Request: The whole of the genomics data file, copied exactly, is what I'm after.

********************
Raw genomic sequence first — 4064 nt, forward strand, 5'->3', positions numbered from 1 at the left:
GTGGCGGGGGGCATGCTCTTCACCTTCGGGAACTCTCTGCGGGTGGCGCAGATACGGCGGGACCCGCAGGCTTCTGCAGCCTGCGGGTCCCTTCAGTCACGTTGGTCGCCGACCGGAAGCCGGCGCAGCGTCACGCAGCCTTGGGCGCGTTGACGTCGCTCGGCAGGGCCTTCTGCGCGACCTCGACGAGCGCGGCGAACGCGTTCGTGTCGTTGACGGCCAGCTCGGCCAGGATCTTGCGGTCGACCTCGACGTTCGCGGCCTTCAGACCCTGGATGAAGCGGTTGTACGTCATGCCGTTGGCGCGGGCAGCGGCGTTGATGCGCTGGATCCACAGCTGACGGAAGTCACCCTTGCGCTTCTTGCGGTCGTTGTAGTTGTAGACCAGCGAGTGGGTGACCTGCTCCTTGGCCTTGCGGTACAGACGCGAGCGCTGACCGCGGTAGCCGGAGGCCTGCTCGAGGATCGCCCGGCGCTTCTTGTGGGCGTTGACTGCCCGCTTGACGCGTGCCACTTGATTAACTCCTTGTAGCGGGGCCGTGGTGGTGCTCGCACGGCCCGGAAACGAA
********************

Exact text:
Raw genomic sequence first — 4064 nt, forward strand, 5'->3', positions numbered from 1 at the left:
GTGGCGGGGGGCATGCTCTTCACCTTCGGGAACTCTCTGCGGGTGGCGCAGATACGGCGGGACCCGCAGGCTTCTGCAGCCTGCGGGTCCCTTCAGTCACGTTGGTCGCCGACCGGAAGCCGGCGCAGCGTCACGCAGCCTTGGGCGCGTTGACGTCGCTCGGCAGGGCCTTCTGCGCGACCTCGACGAGCGCGGCGAACGCGTTCGTGTCGTTGACGGCCAGCTCGGCCAGGATCTTGCGGTCGACCTCGACGTTCGCGGCCTTCAGACCCTGGATGAAGCGGTTGTACGTCATGCCGTTGGCGCGGGCAGCGGCGTTGATGCGCTGGATCCACAGCTGACGGAAGTCACCCTTGCGCTTCTTGCGGTCGTTGTAGTTGTAGACCAGCGAGTGGGTGACCTGCTCCTTGGCCTTGCGGTACAGACGCGAGCGCTGACCGCGGTAGCCGGAGGCCTGCTCGAGGATCGCCCGGCGCTTCTTGTGGGCGTTGACTGCCCGCTTGACGCGTGCCACTTGATTAACTCCTTGTAGCGGGGCCGTGGTGGTGCTCGCACGGCCCGGAAACGAA